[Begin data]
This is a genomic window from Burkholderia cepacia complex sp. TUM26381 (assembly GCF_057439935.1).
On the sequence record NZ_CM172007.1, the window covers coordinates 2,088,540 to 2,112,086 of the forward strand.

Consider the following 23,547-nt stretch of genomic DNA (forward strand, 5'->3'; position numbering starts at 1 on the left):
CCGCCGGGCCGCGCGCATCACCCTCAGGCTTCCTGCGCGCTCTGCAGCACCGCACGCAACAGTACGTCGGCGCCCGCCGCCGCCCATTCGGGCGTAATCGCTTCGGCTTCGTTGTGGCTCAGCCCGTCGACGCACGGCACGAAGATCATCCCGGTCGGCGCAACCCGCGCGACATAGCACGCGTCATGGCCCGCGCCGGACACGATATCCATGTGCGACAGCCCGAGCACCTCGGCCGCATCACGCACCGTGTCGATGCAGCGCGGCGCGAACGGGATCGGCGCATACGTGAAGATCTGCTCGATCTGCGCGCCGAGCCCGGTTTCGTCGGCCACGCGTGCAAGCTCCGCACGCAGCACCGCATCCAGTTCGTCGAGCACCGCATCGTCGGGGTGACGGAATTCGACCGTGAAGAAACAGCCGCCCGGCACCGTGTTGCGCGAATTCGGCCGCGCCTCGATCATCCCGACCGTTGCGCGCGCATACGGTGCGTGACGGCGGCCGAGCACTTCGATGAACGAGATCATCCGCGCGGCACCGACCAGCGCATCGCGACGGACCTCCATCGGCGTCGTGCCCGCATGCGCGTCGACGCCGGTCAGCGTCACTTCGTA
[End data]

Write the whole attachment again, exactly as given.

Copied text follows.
This is a genomic window from Burkholderia cepacia complex sp. TUM26381 (assembly GCF_057439935.1).
On the sequence record NZ_CM172007.1, the window covers coordinates 2,088,540 to 2,112,086 of the forward strand.

Consider the following 23,547-nt stretch of genomic DNA (forward strand, 5'->3'; position numbering starts at 1 on the left):
CCGCCGGGCCGCGCGCATCACCCTCAGGCTTCCTGCGCGCTCTGCAGCACCGCACGCAACAGTACGTCGGCGCCCGCCGCCGCCCATTCGGGCGTAATCGCTTCGGCTTCGTTGTGGCTCAGCCCGTCGACGCACGGCACGAAGATCATCCCGGTCGGCGCAACCCGCGCGACATAGCACGCGTCATGGCCCGCGCCGGACACGATATCCATGTGCGACAGCCCGAGCACCTCGGCCGCATCACGCACCGTGTCGATGCAGCGCGGCGCGAACGGGATCGGCGCATACGTGAAGATCTGCTCGATCTGCGCGCCGAGCCCGGTTTCGTCGGCCACGCGTGCAAGCTCCGCACGCAGCACCGCATCCAGTTCGTCGAGCACCGCATCGTCGGGGTGACGGAATTCGACCGTGAAGAAACAGCCGCCCGGCACCGTGTTGCGCGAATTCGGCCGCGCCTCGATCATCCCGACCGTTGCGCGCGCATACGGTGCGTGACGGCGGCCGAGCACTTCGATGAACGAGATCATCCGCGCGGCACCGACCAGCGCATCGCGACGGACCTCCATCGGCGTCGTGCCCGCATGCGCGTCGACGCCGGTCAGCGTCACTTCGTA